Commentary

May 9, 2014

Do you really know your people?

Tech. Sgt. MICHAEL DICICCO
56th Security Forces Squadron

What makes a leader? You can ask anyone this question, and every time you’ll get a different answer.

When I think of the great leaders I’ve had the honor and privilege to work with, I think of all the similar traits and qualities they shared. The most important is their ability to effectively communicate with subordinates.

I believe for someone to be an effective leader they must be able to communicate with their subordinates. Now communication isn’t just speaking to them; it’s listening and actually hearing what they’re saying to you. As a leader and professional, personal relationships should always be a top priority and not just something you feel you have to do. It should be something you truly care about and want to do.

Ret. Senior Master Sgt. Michael LaVanway, one of my mentors, asked me the following questions in regard to effective communication:

  • Do you know how many children your subordinates have and what their names are?
  • Do you know what motivates them?
  • Have you ever asked them about their spouse or significant other?

If you can’t answer those simple questions, do you truly care about your subordinates and their wellbeing?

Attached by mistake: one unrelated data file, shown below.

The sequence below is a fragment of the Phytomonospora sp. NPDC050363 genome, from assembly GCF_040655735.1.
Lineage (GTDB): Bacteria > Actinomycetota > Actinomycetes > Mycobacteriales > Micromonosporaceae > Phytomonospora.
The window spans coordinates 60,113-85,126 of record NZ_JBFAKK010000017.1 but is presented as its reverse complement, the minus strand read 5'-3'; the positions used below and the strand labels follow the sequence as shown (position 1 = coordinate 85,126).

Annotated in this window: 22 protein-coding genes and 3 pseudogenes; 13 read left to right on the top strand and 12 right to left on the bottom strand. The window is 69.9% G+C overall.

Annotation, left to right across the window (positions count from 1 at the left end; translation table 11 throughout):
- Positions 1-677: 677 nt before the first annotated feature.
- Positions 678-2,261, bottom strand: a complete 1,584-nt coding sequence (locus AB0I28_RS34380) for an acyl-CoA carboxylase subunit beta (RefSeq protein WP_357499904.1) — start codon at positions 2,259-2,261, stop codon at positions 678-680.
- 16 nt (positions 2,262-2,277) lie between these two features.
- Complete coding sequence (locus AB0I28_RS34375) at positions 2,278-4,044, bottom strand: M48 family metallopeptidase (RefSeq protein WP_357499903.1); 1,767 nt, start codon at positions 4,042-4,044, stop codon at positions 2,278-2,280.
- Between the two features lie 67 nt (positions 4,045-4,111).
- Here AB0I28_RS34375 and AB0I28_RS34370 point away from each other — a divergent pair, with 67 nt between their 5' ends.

Now even though I wasn’t supervising anyone at the time, it really hit me because I wasn’t sure I could answer all those questions, which really bothered me. Until this conversation, I believed I was a good supervisor, which I still believed I was, however, this opened my eyes to another level of communication.

If you believe your subordinates aren’t paying attention, don’t care or if you feel communication isn’t an important trait in a leader, here’s a little exercise for you that can reap unimaginable results. The next time you ask one of your subordinates how their family is doing, try referring to their spouse or children by their first name. That little touch of personalization will add sincerity to your question and give the person an indication that you truly are concerned and interested in them. This will facilitate more than the typical response of, “They’re good. Thanks.”




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